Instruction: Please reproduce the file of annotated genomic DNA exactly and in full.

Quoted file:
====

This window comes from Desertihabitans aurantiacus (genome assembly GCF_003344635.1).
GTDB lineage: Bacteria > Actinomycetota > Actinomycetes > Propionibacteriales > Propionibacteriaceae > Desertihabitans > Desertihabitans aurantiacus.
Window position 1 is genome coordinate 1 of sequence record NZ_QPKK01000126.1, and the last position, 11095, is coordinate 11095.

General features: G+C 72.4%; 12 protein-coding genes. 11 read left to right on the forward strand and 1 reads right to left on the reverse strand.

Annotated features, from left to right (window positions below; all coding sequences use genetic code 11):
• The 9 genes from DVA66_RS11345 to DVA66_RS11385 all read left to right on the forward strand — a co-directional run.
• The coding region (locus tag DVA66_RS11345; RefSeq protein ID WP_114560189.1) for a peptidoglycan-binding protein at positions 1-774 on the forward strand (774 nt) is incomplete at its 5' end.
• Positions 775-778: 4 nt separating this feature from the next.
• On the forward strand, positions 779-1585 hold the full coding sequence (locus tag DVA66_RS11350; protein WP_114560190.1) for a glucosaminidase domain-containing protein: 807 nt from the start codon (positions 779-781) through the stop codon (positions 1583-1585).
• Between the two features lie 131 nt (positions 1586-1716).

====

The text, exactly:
This window comes from Desertihabitans aurantiacus (genome assembly GCF_003344635.1).
GTDB lineage: Bacteria > Actinomycetota > Actinomycetes > Propionibacteriales > Propionibacteriaceae > Desertihabitans > Desertihabitans aurantiacus.
Window position 1 is genome coordinate 1 of sequence record NZ_QPKK01000126.1, and the last position, 11095, is coordinate 11095.

General features: G+C 72.4%; 12 protein-coding genes. 11 read left to right on the forward strand and 1 reads right to left on the reverse strand.

Annotated features, from left to right (window positions below; all coding sequences use genetic code 11):
• The 9 genes from DVA66_RS11345 to DVA66_RS11385 all read left to right on the forward strand — a co-directional run.
• The coding region (locus tag DVA66_RS11345; RefSeq protein ID WP_114560189.1) for a peptidoglycan-binding protein at positions 1-774 on the forward strand (774 nt) is incomplete at its 5' end.
• Positions 775-778: 4 nt separating this feature from the next.
• On the forward strand, positions 779-1585 hold the full coding sequence (locus tag DVA66_RS11350; protein WP_114560190.1) for a glucosaminidase domain-containing protein: 807 nt from the start codon (positions 779-781) through the stop codon (positions 1583-1585).
• Between the two features lie 131 nt (positions 1586-1716).